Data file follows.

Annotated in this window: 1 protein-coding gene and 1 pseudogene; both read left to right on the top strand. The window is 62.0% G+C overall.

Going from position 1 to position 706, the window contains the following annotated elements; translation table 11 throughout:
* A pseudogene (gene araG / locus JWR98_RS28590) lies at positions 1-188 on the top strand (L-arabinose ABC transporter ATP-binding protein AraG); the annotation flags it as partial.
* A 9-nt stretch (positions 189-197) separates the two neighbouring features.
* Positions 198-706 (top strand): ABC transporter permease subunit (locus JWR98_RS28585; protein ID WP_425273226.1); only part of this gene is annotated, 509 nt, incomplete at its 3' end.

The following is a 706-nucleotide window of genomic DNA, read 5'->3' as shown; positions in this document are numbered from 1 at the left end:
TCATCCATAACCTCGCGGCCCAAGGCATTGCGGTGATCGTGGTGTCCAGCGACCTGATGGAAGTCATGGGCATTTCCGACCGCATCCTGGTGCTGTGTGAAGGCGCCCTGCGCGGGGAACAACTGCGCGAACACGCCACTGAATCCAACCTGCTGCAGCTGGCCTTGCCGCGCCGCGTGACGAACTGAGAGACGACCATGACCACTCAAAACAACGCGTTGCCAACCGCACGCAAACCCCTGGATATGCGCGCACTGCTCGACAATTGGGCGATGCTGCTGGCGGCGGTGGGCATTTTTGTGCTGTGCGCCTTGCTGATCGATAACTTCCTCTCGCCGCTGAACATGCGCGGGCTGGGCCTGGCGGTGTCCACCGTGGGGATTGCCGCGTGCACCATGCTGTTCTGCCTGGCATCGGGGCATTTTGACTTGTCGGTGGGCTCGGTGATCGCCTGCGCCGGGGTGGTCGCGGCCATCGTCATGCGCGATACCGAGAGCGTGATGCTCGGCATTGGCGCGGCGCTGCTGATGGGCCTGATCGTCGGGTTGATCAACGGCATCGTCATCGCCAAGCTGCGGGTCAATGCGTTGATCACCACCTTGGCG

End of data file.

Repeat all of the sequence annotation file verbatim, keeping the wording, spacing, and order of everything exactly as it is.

Annotated in this window: 1 protein-coding gene and 1 pseudogene; both read left to right on the top strand. The window is 62.0% G+C overall.

Going from position 1 to position 706, the window contains the following annotated elements; translation table 11 throughout:
* A pseudogene (gene araG / locus JWR98_RS28590) lies at positions 1-188 on the top strand (L-arabinose ABC transporter ATP-binding protein AraG); the annotation flags it as partial.
* A 9-nt stretch (positions 189-197) separates the two neighbouring features.
* Positions 198-706 (top strand): ABC transporter permease subunit (locus JWR98_RS28585; protein ID WP_425273226.1); only part of this gene is annotated, 509 nt, incomplete at its 3' end.

The following is a 706-nucleotide window of genomic DNA, read 5'->3' as shown; positions in this document are numbered from 1 at the left end:
TCATCCATAACCTCGCGGCCCAAGGCATTGCGGTGATCGTGGTGTCCAGCGACCTGATGGAAGTCATGGGCATTTCCGACCGCATCCTGGTGCTGTGTGAAGGCGCCCTGCGCGGGGAACAACTGCGCGAACACGCCACTGAATCCAACCTGCTGCAGCTGGCCTTGCCGCGCCGCGTGACGAACTGAGAGACGACCATGACCACTCAAAACAACGCGTTGCCAACCGCACGCAAACCCCTGGATATGCGCGCACTGCTCGACAATTGGGCGATGCTGCTGGCGGCGGTGGGCATTTTTGTGCTGTGCGCCTTGCTGATCGATAACTTCCTCTCGCCGCTGAACATGCGCGGGCTGGGCCTGGCGGTGTCCACCGTGGGGATTGCCGCGTGCACCATGCTGTTCTGCCTGGCATCGGGGCATTTTGACTTGTCGGTGGGCTCGGTGATCGCCTGCGCCGGGGTGGTCGCGGCCATCGTCATGCGCGATACCGAGAGCGTGATGCTCGGCATTGGCGCGGCGCTGCTGATGGGCCTGATCGTCGGGTTGATCAACGGCATCGTCATCGCCAAGCTGCGGGTCAATGCGTTGATCACCACCTTGGCG